For the foregoing reasons the judgments of the Circuit and Intermediate Courts of Kanawha County are reversed, the verdicts set aside, a new trial awarded, and the case remanded to the Intermediate Court of Kanawha County.

Judgments reversed; verdict set aside; new trial awarded.

LOVINS, Judge (dissenting).

I think that the Court's opinion in this case is unsound and contrary to prior decisions of this Court. Therefore, I dissent.

In my view, only two questions are presented by the record herein: (a) Is the verdict of the jury valid, considering the indictment and the proof in support thereof, (b) Did the Intermediate Court of Kanawha County err in refusing to admit the evidence adduced by the defendant to show the likelihood of consent to sexual intercourse by the prosecutrix. The other and numerous points of the syllabus prefixed to the written opinion embodies principles which are argumentative and corollary to the two decisive questions. Therefore, I shall only discuss those questions.

The distinction set forth in the Court's opinion between the instant case and the cases of State v. Collins, 108 W.Va. 98, 150 S.E. 369; State v. Prater, 52 W.Va. 132, 43 S.E. 230, in my opinion are nonexistent. Of course, the facts in State v. Collins, supra, and State v. Prater, supra, are not exactly precisely similar to the facts in the instant case. A moment's consideration will disclose that in all human affairs, recurring factual situations as well as the objects of nature, are not precisely alike. Diversity and not uniformity is the rule.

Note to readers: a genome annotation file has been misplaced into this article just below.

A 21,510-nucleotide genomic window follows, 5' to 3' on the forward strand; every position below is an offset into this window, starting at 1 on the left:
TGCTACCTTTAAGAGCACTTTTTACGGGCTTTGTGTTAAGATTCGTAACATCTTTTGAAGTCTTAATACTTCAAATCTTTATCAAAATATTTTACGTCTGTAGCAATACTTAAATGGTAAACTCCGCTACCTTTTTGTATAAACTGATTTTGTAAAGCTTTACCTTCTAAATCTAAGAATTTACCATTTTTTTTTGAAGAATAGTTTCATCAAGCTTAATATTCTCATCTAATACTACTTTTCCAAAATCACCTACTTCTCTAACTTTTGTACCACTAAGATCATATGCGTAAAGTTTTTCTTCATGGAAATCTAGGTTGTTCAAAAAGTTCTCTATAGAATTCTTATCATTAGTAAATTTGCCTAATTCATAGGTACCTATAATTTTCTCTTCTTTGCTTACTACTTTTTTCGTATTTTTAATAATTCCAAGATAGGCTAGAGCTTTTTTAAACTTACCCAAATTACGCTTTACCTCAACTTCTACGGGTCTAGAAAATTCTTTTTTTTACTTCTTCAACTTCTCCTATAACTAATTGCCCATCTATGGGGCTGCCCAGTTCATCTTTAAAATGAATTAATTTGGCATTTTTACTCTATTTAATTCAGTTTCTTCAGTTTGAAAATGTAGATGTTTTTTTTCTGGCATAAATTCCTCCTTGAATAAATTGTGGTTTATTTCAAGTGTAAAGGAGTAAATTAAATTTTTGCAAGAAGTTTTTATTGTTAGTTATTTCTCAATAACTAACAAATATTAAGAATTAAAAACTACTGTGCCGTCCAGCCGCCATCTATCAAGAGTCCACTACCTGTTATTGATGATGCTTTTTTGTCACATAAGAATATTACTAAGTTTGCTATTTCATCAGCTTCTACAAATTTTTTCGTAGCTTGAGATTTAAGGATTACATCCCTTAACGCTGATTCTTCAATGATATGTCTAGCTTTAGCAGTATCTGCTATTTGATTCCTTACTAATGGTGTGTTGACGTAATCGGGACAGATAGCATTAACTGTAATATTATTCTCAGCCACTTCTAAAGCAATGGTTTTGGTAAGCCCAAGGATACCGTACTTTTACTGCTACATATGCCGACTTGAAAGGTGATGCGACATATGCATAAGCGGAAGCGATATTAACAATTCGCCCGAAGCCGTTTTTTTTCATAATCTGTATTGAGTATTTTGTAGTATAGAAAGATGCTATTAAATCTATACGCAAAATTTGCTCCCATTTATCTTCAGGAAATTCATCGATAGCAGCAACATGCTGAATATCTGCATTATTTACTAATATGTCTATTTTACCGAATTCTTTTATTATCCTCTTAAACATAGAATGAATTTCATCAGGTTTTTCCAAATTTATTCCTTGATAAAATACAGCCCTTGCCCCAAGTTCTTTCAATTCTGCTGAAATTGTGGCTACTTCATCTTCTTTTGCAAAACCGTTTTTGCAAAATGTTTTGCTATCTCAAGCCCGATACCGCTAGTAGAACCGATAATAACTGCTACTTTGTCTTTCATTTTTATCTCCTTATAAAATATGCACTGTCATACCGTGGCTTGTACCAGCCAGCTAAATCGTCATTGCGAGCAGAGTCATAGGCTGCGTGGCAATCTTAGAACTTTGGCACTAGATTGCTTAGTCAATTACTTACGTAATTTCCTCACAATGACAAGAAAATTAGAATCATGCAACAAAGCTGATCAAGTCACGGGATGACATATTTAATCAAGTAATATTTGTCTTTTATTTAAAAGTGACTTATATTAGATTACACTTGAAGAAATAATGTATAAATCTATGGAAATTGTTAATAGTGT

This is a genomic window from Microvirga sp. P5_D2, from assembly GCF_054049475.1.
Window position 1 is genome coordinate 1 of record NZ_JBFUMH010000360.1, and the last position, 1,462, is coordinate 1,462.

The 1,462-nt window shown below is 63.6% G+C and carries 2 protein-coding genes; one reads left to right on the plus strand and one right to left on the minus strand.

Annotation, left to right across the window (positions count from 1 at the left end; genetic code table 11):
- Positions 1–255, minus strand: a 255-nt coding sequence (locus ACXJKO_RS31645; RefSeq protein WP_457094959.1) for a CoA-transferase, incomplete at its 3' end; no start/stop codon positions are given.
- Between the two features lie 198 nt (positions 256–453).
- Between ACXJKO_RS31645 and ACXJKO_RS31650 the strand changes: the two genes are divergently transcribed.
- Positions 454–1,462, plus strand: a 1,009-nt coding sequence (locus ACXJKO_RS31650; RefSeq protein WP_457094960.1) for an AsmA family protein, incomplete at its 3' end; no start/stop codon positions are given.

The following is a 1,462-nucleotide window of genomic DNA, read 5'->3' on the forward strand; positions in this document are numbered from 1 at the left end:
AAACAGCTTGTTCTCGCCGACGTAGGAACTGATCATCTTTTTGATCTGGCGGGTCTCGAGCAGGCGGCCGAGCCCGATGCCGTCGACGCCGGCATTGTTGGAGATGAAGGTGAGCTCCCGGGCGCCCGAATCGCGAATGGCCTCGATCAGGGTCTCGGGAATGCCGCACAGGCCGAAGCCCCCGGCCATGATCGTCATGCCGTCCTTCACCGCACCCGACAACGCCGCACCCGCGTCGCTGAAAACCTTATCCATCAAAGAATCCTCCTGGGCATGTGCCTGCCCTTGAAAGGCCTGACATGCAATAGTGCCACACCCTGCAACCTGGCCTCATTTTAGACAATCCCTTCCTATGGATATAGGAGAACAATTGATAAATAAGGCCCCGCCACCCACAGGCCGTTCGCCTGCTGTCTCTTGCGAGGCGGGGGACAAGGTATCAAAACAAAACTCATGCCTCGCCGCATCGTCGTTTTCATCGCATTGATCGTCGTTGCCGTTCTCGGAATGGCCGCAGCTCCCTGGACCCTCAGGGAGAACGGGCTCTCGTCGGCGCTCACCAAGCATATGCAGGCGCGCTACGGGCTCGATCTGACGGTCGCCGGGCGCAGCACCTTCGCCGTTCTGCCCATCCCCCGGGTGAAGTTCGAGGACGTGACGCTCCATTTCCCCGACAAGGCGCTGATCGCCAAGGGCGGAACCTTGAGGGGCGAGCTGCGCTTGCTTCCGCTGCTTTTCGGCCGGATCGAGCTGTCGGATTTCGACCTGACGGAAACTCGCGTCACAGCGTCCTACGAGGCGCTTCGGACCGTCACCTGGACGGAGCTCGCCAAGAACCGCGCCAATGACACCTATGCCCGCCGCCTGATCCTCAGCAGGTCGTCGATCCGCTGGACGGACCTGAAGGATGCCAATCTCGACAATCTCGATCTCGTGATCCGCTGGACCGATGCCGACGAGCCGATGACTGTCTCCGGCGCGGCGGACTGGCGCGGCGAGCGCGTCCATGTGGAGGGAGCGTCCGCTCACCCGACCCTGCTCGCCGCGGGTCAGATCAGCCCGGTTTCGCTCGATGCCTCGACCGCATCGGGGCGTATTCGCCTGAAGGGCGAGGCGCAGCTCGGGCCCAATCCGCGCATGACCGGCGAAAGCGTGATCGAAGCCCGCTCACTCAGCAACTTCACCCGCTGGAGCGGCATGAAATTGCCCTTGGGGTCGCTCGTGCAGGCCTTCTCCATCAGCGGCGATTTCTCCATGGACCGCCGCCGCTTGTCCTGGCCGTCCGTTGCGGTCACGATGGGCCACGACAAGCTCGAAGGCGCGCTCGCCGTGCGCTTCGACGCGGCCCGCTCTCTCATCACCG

The underlying principle enunciated in the cases of State v. Prater, supra, and State v. Collins, supra, is: If a defendant is charged with a crime and the proof sustains *707 the charge, that notwithstanding such situation, the person may be convicted of a lower offense. In the Collins case, the defendant was charged with statutory rape. The proof tended to show the commission of rape. Nevertheless, the jury found the defendant guilty of attempt to commit rape. But, the court upheld the conviction and sentence. It was contended in the Collins case as is held in the instant case, that the evidence undeniably was sufficient to show the consummation of the crime, treating the evidence adduced by the state as true; that there was no testimony to establish an attempt to commit the rape. This Court rejected that contention in the language found in the body of the opinion. "If we upheld the contention of the defendant here that the verdict could not be sustained because of want of evidence to support it, the same rule applied on another trial would lead inevitably to his discharge from further prosecution under the indictment. Justice would be mocked by such a holding." [108 W.Va. 98, 150 S.E. 370.] I apply the same comment to the holding of the Court in the instant case. The defendant has been acquitted of the principal crime of rape and the evidence is now said to be insufficient to establish the crime of attempted rape. Justice is mocked. In the Collins case, the Court cites for its authority the case of State v. Prater, supra. In the Prater case [52 W.Va. 132, 43 S.E. 234], Judge Poffenbarger uses the following language: "They [the jury] illegally acquit and discharge the accused as to the higher degrees of crime charged in the indictment, after having found the [defendant] guilty. They have not exceeded the law, but stopped short of the law and of their duties. In other words, without warrant of law or moral right, they have exercised clemency, and dispensed what they conceived to be mercy." In the Collins case, the Court uses the following language: "So we may conclude, in accord with both law and reason, that the defendant here cannot complain that the jury found him guilty of an attempt to commit the offense, * * *." The comment made by Judge Wood in State v. Collins, supra, applied forcibly to the instant case.